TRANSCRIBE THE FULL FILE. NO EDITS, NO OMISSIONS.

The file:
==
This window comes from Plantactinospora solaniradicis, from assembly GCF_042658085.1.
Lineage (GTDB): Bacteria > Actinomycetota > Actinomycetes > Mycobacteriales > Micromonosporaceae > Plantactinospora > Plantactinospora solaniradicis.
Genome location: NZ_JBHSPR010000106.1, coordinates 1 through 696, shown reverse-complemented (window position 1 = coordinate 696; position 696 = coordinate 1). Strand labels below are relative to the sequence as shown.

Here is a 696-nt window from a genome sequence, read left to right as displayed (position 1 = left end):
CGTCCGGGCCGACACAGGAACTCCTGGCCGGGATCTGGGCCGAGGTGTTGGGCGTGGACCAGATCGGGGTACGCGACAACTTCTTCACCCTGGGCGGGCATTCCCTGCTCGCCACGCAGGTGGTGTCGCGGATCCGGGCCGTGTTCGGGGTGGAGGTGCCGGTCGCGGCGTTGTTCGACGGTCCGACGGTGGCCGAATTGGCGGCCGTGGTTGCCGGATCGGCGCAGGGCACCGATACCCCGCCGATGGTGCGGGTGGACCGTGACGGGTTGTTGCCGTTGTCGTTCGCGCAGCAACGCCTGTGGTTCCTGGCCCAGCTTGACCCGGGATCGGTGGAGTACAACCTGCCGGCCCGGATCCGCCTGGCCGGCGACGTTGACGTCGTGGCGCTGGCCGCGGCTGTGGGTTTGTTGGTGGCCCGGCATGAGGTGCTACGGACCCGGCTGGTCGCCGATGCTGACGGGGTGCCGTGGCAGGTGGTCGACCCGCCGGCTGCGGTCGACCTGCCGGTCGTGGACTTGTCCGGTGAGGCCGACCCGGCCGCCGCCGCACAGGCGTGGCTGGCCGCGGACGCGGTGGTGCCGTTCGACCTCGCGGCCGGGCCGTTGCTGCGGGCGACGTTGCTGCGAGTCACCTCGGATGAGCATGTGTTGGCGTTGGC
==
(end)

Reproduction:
This window comes from Plantactinospora solaniradicis, from assembly GCF_042658085.1.
Lineage (GTDB): Bacteria > Actinomycetota > Actinomycetes > Mycobacteriales > Micromonosporaceae > Plantactinospora > Plantactinospora solaniradicis.
Genome location: NZ_JBHSPR010000106.1, coordinates 1 through 696, shown reverse-complemented (window position 1 = coordinate 696; position 696 = coordinate 1). Strand labels below are relative to the sequence as shown.

Here is a 696-nt window from a genome sequence, read left to right as displayed (position 1 = left end):
CGTCCGGGCCGACACAGGAACTCCTGGCCGGGATCTGGGCCGAGGTGTTGGGCGTGGACCAGATCGGGGTACGCGACAACTTCTTCACCCTGGGCGGGCATTCCCTGCTCGCCACGCAGGTGGTGTCGCGGATCCGGGCCGTGTTCGGGGTGGAGGTGCCGGTCGCGGCGTTGTTCGACGGTCCGACGGTGGCCGAATTGGCGGCCGTGGTTGCCGGATCGGCGCAGGGCACCGATACCCCGCCGATGGTGCGGGTGGACCGTGACGGGTTGTTGCCGTTGTCGTTCGCGCAGCAACGCCTGTGGTTCCTGGCCCAGCTTGACCCGGGATCGGTGGAGTACAACCTGCCGGCCCGGATCCGCCTGGCCGGCGACGTTGACGTCGTGGCGCTGGCCGCGGCTGTGGGTTTGTTGGTGGCCCGGCATGAGGTGCTACGGACCCGGCTGGTCGCCGATGCTGACGGGGTGCCGTGGCAGGTGGTCGACCCGCCGGCTGCGGTCGACCTGCCGGTCGTGGACTTGTCCGGTGAGGCCGACCCGGCCGCCGCCGCACAGGCGTGGCTGGCCGCGGACGCGGTGGTGCCGTTCGACCTCGCGGCCGGGCCGTTGCTGCGGGCGACGTTGCTGCGAGTCACCTCGGATGAGCATGTGTTGGCGTTGGC